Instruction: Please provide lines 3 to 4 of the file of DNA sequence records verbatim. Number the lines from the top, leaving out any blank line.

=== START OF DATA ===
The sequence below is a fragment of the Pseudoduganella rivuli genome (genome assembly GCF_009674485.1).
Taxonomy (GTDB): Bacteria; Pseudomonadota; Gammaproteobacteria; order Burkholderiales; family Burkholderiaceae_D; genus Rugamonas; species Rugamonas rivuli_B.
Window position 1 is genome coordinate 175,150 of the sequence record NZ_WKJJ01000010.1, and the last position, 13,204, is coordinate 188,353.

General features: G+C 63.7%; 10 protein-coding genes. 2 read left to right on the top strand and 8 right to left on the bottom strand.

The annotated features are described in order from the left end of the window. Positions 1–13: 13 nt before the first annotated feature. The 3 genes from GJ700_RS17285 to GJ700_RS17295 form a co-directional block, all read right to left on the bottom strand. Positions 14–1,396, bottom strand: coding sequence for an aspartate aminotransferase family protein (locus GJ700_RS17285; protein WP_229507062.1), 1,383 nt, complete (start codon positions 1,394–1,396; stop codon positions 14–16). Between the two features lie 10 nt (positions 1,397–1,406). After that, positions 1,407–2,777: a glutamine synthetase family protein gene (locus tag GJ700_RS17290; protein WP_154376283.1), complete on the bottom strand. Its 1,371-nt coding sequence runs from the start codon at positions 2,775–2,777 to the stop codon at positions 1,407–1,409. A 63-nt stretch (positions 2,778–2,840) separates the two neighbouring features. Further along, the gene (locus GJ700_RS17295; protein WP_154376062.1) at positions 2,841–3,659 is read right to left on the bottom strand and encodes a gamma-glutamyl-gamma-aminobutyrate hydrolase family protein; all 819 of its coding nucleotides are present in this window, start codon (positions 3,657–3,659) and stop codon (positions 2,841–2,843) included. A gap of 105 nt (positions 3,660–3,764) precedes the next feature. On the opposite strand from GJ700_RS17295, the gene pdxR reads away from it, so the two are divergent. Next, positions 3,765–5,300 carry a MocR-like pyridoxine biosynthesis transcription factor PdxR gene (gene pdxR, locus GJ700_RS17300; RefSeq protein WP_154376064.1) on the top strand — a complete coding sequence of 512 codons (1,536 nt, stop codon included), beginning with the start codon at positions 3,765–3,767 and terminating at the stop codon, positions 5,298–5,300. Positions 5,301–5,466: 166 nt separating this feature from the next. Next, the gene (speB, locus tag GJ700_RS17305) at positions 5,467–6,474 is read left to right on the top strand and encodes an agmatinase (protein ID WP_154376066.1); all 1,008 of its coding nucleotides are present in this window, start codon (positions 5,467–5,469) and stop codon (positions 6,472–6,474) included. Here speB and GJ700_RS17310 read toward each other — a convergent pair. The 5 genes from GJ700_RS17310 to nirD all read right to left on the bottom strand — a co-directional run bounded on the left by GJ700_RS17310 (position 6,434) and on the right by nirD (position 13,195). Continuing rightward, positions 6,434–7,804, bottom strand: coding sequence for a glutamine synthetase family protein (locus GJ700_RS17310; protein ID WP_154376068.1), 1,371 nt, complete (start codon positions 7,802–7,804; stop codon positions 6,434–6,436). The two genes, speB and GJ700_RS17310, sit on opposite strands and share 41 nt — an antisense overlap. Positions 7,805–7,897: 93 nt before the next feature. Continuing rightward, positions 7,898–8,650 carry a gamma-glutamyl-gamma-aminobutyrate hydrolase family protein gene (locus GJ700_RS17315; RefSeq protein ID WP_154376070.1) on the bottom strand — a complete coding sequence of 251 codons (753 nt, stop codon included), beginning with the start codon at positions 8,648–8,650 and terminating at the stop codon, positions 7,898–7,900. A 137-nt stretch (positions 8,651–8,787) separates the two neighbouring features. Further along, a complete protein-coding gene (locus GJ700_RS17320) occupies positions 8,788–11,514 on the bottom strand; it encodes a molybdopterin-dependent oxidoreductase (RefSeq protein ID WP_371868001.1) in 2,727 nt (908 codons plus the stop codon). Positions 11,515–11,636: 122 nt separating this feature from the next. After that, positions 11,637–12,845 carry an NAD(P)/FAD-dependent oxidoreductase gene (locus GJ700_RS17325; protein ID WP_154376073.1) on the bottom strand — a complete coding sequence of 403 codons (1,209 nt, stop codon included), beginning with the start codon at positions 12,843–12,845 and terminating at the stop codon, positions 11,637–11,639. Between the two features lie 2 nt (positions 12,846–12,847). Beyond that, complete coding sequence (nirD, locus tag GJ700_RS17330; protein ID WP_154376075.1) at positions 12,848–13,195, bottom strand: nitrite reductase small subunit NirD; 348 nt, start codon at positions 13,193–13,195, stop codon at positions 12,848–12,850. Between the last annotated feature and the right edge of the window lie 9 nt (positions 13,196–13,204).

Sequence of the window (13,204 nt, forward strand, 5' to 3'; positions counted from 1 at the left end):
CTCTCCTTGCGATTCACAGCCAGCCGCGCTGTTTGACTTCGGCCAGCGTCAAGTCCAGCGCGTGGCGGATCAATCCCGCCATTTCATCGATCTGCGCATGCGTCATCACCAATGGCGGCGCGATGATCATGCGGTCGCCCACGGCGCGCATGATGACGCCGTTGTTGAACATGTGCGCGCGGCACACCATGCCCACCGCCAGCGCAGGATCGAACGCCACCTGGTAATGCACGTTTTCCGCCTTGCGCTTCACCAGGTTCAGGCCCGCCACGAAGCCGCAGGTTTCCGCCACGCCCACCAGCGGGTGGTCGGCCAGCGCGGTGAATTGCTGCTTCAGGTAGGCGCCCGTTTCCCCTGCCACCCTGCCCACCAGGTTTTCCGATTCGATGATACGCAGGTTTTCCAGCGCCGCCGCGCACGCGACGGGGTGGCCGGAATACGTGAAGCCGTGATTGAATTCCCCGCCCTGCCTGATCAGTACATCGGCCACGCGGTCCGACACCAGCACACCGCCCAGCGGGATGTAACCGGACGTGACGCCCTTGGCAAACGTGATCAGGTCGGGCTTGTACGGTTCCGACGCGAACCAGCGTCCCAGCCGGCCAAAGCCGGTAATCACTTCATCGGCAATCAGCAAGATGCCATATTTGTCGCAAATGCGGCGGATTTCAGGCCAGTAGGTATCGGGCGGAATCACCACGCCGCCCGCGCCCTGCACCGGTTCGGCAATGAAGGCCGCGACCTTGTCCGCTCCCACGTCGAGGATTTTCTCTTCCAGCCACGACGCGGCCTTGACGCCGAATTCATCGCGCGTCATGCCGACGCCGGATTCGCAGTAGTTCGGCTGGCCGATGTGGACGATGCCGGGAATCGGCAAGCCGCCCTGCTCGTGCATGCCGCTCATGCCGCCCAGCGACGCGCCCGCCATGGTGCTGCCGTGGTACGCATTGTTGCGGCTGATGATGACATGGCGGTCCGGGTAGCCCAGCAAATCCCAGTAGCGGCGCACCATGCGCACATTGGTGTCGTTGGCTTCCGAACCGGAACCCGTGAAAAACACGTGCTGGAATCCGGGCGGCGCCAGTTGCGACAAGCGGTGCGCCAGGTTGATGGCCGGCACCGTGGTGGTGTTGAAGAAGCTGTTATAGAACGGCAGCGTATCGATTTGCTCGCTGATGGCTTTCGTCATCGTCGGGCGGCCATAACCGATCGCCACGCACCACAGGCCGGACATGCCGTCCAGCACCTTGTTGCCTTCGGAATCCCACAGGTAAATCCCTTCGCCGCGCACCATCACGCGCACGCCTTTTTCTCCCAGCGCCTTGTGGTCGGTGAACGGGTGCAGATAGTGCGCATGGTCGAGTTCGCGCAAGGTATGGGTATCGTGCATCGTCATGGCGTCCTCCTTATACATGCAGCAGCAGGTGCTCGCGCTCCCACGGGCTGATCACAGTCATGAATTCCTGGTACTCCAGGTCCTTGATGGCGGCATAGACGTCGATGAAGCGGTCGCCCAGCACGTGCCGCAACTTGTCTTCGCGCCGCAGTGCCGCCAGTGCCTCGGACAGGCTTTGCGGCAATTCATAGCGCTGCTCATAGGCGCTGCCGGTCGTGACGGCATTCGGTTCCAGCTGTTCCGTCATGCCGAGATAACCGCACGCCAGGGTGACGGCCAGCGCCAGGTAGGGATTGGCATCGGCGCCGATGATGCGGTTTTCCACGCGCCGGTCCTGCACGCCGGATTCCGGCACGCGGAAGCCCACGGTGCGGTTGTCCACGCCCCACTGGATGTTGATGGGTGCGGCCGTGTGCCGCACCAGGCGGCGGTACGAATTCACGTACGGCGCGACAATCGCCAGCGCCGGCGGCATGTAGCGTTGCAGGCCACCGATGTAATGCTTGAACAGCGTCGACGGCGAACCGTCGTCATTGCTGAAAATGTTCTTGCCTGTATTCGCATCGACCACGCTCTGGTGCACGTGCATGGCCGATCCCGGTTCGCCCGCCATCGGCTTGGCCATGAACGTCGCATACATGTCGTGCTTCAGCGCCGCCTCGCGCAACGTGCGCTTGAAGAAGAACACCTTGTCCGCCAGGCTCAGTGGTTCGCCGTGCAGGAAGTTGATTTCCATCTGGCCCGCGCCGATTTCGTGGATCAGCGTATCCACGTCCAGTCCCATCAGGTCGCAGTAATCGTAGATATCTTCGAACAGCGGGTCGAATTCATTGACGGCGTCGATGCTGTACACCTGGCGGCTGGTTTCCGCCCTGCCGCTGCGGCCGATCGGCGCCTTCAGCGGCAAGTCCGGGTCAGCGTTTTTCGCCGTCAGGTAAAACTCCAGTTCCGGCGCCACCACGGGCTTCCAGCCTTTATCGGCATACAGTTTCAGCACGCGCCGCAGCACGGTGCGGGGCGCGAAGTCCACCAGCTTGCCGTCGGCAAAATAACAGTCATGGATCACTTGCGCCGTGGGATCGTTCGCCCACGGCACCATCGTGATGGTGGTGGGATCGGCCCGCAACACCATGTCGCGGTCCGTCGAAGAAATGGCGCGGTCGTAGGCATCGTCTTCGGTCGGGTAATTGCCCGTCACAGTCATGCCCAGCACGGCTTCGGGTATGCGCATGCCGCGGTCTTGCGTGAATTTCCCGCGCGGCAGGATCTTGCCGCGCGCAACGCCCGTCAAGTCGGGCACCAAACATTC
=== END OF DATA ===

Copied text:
Window position 1 is genome coordinate 175,150 of the sequence record NZ_WKJJ01000010.1, and the last position, 13,204, is coordinate 188,353.

General features: G+C 63.7%; 10 protein-coding genes. 2 read left to right on the top strand and 8 right to left on the bottom strand.